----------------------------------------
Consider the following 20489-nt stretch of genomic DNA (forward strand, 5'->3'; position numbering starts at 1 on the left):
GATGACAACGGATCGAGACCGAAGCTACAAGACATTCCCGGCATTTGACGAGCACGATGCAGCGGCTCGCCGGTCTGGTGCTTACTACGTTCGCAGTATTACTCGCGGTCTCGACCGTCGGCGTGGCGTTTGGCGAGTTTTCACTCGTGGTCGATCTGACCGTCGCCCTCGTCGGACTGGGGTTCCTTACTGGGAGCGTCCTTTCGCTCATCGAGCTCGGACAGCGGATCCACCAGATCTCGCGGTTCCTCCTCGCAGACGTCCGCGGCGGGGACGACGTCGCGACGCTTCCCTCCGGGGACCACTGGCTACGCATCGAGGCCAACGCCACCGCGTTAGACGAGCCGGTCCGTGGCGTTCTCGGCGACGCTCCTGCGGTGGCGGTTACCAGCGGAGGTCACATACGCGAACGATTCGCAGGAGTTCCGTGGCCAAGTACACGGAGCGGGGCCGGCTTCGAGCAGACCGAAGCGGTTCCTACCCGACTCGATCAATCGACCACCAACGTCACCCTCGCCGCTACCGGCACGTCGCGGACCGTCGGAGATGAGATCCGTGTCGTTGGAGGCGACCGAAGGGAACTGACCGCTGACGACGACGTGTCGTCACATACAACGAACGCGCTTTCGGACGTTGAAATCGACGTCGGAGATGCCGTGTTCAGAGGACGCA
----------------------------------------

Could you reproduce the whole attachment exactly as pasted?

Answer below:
Consider the following 20489-nt stretch of genomic DNA (forward strand, 5'->3'; position numbering starts at 1 on the left):
GATGACAACGGATCGAGACCGAAGCTACAAGACATTCCCGGCATTTGACGAGCACGATGCAGCGGCTCGCCGGTCTGGTGCTTACTACGTTCGCAGTATTACTCGCGGTCTCGACCGTCGGCGTGGCGTTTGGCGAGTTTTCACTCGTGGTCGATCTGACCGTCGCCCTCGTCGGACTGGGGTTCCTTACTGGGAGCGTCCTTTCGCTCATCGAGCTCGGACAGCGGATCCACCAGATCTCGCGGTTCCTCCTCGCAGACGTCCGCGGCGGGGACGACGTCGCGACGCTTCCCTCCGGGGACCACTGGCTACGCATCGAGGCCAACGCCACCGCGTTAGACGAGCCGGTCCGTGGCGTTCTCGGCGACGCTCCTGCGGTGGCGGTTACCAGCGGAGGTCACATACGCGAACGATTCGCAGGAGTTCCGTGGCCAAGTACACGGAGCGGGGCCGGCTTCGAGCAGACCGAAGCGGTTCCTACCCGACTCGATCAATCGACCACCAACGTCACCCTCGCCGCTACCGGCACGTCGCGGACCGTCGGAGATGAGATCCGTGTCGTTGGAGGCGACCGAAGGGAACTGACCGCTGACGACGACGTGTCGTCACATACAACGAACGCGCTTTCGGACGTTGAAATCGACGTCGGAGATGCCGTGTTCAGAGGACGCA